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Wooden churches

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The UNESCO heritage list also includes four of the many wooden churches that are included in the wooden architectural rout in Małopolska, namely: Binarowa, Dębno Podhalańskie, Lipnica Murowana and Sękowa. The uniqueness of these churches is not only the famous paintings that are housed within them, but also the building style and architectural design. As an example the wooden church, Dębno Podhalańskie is completely built without the use of any nails, using the traditional building techniques used by local craftsmen.

The churches were designed so that people traveling from a far way, before the churches became common and travel was time consuming, could stay in the church over night to be on time for the morning services. The churches in Binarowa and Dębno have in a common patron Saint, Michael. The church in Binarowa is famous for its beautiful murals and art work. The church in Dębno is richly decorated with many artworks, including murals and a decorative alter, created using a technique called tempera, this unique art form, based on painting executed with pigments ground in a water-miscible medium is extremely durable. The church was decorated with this technique, around the year 1500, and still includes 33 colors, which fall within the color palette of the original paintings to impress with their clarity still to this day.

Visiting St. Michael’s church in Dębno can only be prearranged for groups as the church is not normally left open. No groups are accepted on Sundays as the church is in use then or on Church holidays in the hours:

Groups wishing to view St. Michaels Church need to make a booking by phone on: 18-275-17-97, agreeing the date and time of the visit with the pastor, Fr. Joseph Milan.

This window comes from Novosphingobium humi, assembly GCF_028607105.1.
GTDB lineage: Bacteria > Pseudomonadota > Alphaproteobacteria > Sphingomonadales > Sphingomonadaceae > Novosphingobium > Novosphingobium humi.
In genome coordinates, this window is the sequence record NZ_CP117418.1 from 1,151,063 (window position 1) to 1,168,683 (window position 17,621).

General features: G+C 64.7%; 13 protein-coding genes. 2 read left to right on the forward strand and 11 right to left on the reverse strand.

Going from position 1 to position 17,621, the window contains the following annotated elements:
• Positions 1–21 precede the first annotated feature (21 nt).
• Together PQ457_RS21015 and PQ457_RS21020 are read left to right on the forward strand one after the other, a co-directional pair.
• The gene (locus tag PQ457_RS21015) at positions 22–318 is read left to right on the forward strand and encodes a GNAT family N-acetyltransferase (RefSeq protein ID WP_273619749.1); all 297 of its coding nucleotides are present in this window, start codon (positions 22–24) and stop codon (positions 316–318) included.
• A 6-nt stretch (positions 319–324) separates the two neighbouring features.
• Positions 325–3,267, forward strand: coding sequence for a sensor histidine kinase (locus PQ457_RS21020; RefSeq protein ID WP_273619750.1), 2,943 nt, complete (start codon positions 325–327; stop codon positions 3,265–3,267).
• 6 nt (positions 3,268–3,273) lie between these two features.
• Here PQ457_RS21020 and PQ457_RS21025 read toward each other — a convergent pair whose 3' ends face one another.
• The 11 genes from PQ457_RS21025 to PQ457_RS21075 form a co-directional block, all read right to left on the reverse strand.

The Church in Binarowa was damaged in the last floods and is undergoing renovation at this point and will not be open for visitors until further notice is given.

Location and Other Attractions in the Area

Map of wooden churches in PolandMap of lesser Poland
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St. Michael’s church in Dębno is located a few hundred meters from the Czorsztynski Lake in the small village of Dębno. It is just off the main road number 969 that runs from Nowy Targ to Szczawnica.

Distances to the St. Michael’s Church in Dębno from:

Krakow:98km
Zakopane:37km
Oświęcim:120km

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Sts. Leonard in Lipnica Murowana is located about 20km south of Bochnia on road number 966 heading south.

Distances to the churh of Sts. Leonard in Lipnica Murowana from:

Krakow:56km
Zakopane:110km
Oświęcim:127kmpx

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St. Michael’s church in Binarowa is located in the far eastern part of Malopolska close to the town Biecz. From Krakow, you would take the road number E40 and then follow  route 980 to Binarowa where the church is located.

Distances to the St. Michael’s Church in Binarowa from:

Krakow:122km
Zakopane:156km
Oświęcim:189km

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The Church of Sts. Philip and James the Apostles in Lipnica Murowana. Lipnica Murowana is located about 20km south of Bochnia on road number 966 heading south.

Distances to the Church of Sts. Philip and James the Apostles in Lipnica Murowana from:

Krakow:56km
Zakopane:110km
Oświęcim:127kmpx

 

The Gothic Church of Sts. Leonard in Lipnica Murowana dates back to the twelfth century. It was built on a pagan place of prayer and divination. Inside this church, you can find unique polychrome (this is unfortunately a copy because the original was moved for safety reasons to the Museum of Tarnów). Very interesting is the fact that in 1997, the church was saved from a great flood. This was partly thanks to local people who with large ropes tied the building to nearby trees! Water had already broken in and destroyed the basement, but fortunately, the main interior was almost entirely spared.

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The Church of Sts. Philip and James the Apostles in Lipnica Murowana, dates from the early sixteenth century. It is unusual, mainly because of the precious murals housed there, but it is also unique because of its shape with a - half-round body. Under its low roof, there are hidden corridors, called “soboty”. These served as a refuge for the faithful worshipers who traveled great distances to get to Sunday Mass. Believers often came to the church already on Saturday evening, and spent the night in these corridors. The “soboty”, which are kinds of arcades protected the worshipers from the rain, as well as keeping some of the cold night air away.

 

 

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